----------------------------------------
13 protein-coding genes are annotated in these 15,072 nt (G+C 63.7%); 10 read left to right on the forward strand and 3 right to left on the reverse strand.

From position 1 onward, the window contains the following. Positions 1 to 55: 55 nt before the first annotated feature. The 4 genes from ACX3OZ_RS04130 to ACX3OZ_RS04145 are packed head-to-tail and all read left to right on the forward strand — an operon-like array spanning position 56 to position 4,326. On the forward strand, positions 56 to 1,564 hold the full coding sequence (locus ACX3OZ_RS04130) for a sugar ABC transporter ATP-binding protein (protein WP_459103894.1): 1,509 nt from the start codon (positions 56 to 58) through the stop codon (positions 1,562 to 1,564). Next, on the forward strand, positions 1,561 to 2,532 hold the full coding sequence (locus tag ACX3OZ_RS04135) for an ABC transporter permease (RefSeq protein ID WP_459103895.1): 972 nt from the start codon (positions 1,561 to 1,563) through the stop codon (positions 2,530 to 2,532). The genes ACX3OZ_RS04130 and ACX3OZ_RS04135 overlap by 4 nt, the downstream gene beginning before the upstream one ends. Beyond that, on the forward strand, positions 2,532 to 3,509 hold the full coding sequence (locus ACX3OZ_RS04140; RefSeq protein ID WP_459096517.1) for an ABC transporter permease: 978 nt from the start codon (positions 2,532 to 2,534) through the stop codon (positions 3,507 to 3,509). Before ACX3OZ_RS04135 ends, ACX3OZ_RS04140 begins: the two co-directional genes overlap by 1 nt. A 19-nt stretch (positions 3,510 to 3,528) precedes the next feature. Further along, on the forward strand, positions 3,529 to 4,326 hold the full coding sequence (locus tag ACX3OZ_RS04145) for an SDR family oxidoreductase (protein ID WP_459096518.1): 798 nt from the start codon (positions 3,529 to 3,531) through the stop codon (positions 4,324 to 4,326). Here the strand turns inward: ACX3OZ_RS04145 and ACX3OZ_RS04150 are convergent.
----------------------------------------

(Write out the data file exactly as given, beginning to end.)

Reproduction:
13 protein-coding genes are annotated in these 15,072 nt (G+C 63.7%); 10 read left to right on the forward strand and 3 right to left on the reverse strand.

From position 1 onward, the window contains the following. Positions 1 to 55: 55 nt before the first annotated feature. The 4 genes from ACX3OZ_RS04130 to ACX3OZ_RS04145 are packed head-to-tail and all read left to right on the forward strand — an operon-like array spanning position 56 to position 4,326. On the forward strand, positions 56 to 1,564 hold the full coding sequence (locus ACX3OZ_RS04130) for a sugar ABC transporter ATP-binding protein (protein WP_459103894.1): 1,509 nt from the start codon (positions 56 to 58) through the stop codon (positions 1,562 to 1,564). Next, on the forward strand, positions 1,561 to 2,532 hold the full coding sequence (locus tag ACX3OZ_RS04135) for an ABC transporter permease (RefSeq protein ID WP_459103895.1): 972 nt from the start codon (positions 1,561 to 1,563) through the stop codon (positions 2,530 to 2,532). The genes ACX3OZ_RS04130 and ACX3OZ_RS04135 overlap by 4 nt, the downstream gene beginning before the upstream one ends. Beyond that, on the forward strand, positions 2,532 to 3,509 hold the full coding sequence (locus ACX3OZ_RS04140; RefSeq protein ID WP_459096517.1) for an ABC transporter permease: 978 nt from the start codon (positions 2,532 to 2,534) through the stop codon (positions 3,507 to 3,509). Before ACX3OZ_RS04135 ends, ACX3OZ_RS04140 begins: the two co-directional genes overlap by 1 nt. A 19-nt stretch (positions 3,510 to 3,528) precedes the next feature. Further along, on the forward strand, positions 3,529 to 4,326 hold the full coding sequence (locus tag ACX3OZ_RS04145) for an SDR family oxidoreductase (protein ID WP_459096518.1): 798 nt from the start codon (positions 3,529 to 3,531) through the stop codon (positions 4,324 to 4,326). Here the strand turns inward: ACX3OZ_RS04145 and ACX3OZ_RS04150 are convergent.